ShareThis Page

Drilling opponent to leave Pitt post

Luis Fábregas
| Sunday, April 10, 2011

A University of Pittsburgh researcher who is a vocal critic of Marcellus shale drilling said Saturday he is leaving his post because the university won't allow him to speak publicly about environmental issues, not because of online criticism of his work.

Conrad "Dan" Volz, director of the Center for Healthy Environments and Communities at Pitt's Graduate School of Public Health, said he was not fired or under pressure to resign, but finds he has a calling for advocating for public health.

"There is a basic philosophical difference," said Volz, 57, of West Deer. "What the university is saying is that they don't want people to talk about things. They want to do scholarly research and publish it in journals and have it go out into the world."

Dr. Donald S. Burke, dean of the school, could not be reached for comment. Pitt spokeswoman Allison Schlesinger said she was unable to comment without his approval.

Volz claims drinking water is being contaminated by Marcellus shale drilling. He authored a report in March that showed a high concentration of bromide in Marcellus wastewater at the Josephine brine treatment facility, located in Indiana County, in the Allegheny River watershed. Bromide is a natural compound found in seawater that can form chemicals linked to cancer in laboratory animals when mixed with chlorine used to treat drinking water, Volz said.

"It is now starting to affect drinking water in the Pittsburgh area because the bromide levels in the rivers are so high," Volz said. He and others say a drilling practice known as "fracking," in which drillers shoot water, sand and chemicals into the shale to fracture it and free the gas, produces chemically tainted wastewater.

Volz's work came under attack by unnamed critics in the online newspaper Canada Free Press. The critics claimed he misrepresented facts on the report.

Some Volz supporters said he has been honest and objective about drilling's potential harm to the environment.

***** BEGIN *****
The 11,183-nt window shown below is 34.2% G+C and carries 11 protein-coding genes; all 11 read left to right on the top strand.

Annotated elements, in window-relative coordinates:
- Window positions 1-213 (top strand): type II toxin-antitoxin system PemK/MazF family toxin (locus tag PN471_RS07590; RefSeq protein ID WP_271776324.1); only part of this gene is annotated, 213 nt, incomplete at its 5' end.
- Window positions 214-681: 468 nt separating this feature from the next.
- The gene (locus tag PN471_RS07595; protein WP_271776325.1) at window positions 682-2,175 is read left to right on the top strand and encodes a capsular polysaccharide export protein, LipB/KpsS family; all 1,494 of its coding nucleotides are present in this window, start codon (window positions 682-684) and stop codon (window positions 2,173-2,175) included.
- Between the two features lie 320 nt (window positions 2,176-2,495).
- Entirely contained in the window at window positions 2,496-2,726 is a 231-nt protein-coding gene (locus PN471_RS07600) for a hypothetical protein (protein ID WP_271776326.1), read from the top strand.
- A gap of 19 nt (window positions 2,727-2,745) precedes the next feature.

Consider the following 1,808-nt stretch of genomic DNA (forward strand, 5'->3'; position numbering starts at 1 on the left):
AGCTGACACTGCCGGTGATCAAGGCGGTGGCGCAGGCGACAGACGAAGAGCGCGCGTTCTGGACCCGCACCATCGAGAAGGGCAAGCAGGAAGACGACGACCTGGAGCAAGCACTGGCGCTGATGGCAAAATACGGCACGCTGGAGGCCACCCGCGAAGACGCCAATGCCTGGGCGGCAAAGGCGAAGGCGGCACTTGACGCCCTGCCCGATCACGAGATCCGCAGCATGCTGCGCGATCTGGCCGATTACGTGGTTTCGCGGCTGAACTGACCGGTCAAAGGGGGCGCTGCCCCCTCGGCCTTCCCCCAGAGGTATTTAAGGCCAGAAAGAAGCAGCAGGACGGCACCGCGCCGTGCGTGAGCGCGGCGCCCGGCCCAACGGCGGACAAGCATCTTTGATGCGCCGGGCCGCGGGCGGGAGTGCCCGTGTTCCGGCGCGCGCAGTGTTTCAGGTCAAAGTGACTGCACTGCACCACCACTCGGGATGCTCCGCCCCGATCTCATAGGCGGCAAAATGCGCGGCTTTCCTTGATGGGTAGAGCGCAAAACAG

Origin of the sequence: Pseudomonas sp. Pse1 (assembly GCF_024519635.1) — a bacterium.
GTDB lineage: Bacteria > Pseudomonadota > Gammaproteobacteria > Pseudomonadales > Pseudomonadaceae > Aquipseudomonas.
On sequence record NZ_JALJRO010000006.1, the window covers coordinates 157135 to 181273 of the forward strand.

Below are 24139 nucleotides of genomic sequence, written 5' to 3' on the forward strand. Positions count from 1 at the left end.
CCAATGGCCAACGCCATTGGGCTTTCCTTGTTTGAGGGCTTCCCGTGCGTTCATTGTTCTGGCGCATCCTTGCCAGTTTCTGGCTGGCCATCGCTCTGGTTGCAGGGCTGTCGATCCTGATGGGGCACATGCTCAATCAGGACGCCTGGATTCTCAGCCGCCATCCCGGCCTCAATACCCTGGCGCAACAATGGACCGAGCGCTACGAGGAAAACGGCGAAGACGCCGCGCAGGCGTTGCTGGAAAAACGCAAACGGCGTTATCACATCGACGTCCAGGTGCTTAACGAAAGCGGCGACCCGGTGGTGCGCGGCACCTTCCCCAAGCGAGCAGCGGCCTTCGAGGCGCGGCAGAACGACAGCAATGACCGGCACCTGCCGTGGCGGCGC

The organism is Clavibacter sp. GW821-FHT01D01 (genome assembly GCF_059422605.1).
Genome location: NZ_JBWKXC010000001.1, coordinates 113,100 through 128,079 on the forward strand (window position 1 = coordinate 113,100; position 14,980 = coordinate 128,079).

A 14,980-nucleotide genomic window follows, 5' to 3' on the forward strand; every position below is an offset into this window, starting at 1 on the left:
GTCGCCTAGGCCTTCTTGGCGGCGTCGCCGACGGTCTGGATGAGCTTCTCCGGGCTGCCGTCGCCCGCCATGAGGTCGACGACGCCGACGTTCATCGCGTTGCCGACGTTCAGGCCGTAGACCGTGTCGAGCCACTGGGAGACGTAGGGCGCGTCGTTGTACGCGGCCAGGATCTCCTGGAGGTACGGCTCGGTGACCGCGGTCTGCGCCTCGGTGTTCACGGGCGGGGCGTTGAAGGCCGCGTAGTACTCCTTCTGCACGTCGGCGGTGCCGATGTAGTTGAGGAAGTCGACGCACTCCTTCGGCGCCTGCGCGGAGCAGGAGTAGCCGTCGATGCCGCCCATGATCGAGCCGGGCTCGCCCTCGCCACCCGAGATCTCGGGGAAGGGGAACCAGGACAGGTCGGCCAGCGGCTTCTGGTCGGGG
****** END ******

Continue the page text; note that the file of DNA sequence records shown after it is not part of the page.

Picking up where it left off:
"He's been a wonderful resource for those who want to know what's happening," said Mel Packer, a community activist from Point Breeze. "I hope he continues to speak and finds ways to speak out."

Volz dismissed the online critics. He said there were some errors in his original report about the Josephine plant, but Pitt never challenged any of his research.

"I have made mistakes in all of my research, as we all do," he said. "Those errors were minor really and didn't have any influence over our overall recommendations or conclusions." He did not describe the errors.

Volz is scheduled to testify on Tuesday in Washington before the Senate Committee on Environment & Public Works, which is holding a hearing titled "Natural Gas Drilling: Public Health and Environmental Impacts." Robert Perciasepe, deputy administrator of the Environmental Protection Agency, also is scheduled to speak.

"If this were an infectious disease, this would be stopped immediately," he said about Marcellus shale drilling. "If this was Chi-Chis, and we had an outbreak of something, then all the spinach would be sequestered."

TribLIVE commenting policy

You are solely responsible for your comments and by using you agree to our Terms of Service.

We moderate comments. Our goal is to provide substantive commentary for a general readership. By screening submissions, we provide a space where readers can share intelligent and informed commentary that enhances the quality of our news and information.

While most comments will be posted if they are on-topic and not abusive, moderating decisions are subjective. We will make them as carefully and consistently as we can. Because of the volume of reader comments, we cannot review individual moderation decisions with readers.

We value thoughtful comments representing a range of views that make their point quickly and politely. We make an effort to protect discussions from repeated comments either by the same reader or different readers

We follow the same standards for taste as the daily newspaper. A few things we won't tolerate: personal attacks, obscenity, vulgarity, profanity (including expletives and letters followed by dashes), commercial promotion, impersonations, incoherence, proselytizing and SHOUTING. Don't include URLs to Web sites.

We do not edit comments. They are either approved or deleted. We reserve the right to edit a comment that is quoted or excerpted in an article. In this case, we may fix spelling and punctuation.

We welcome strong opinions and criticism of our work, but we don't want comments to become bogged down with discussions of our policies and we will moderate accordingly.

We appreciate it when readers and people quoted in articles or blog posts point out errors of fact or emphasis and will investigate all assertions. But these suggestions should be sent via e-mail. To avoid distracting other readers, we won't publish comments that suggest a correction. Instead, corrections will be made in a blog post or in an article.

click me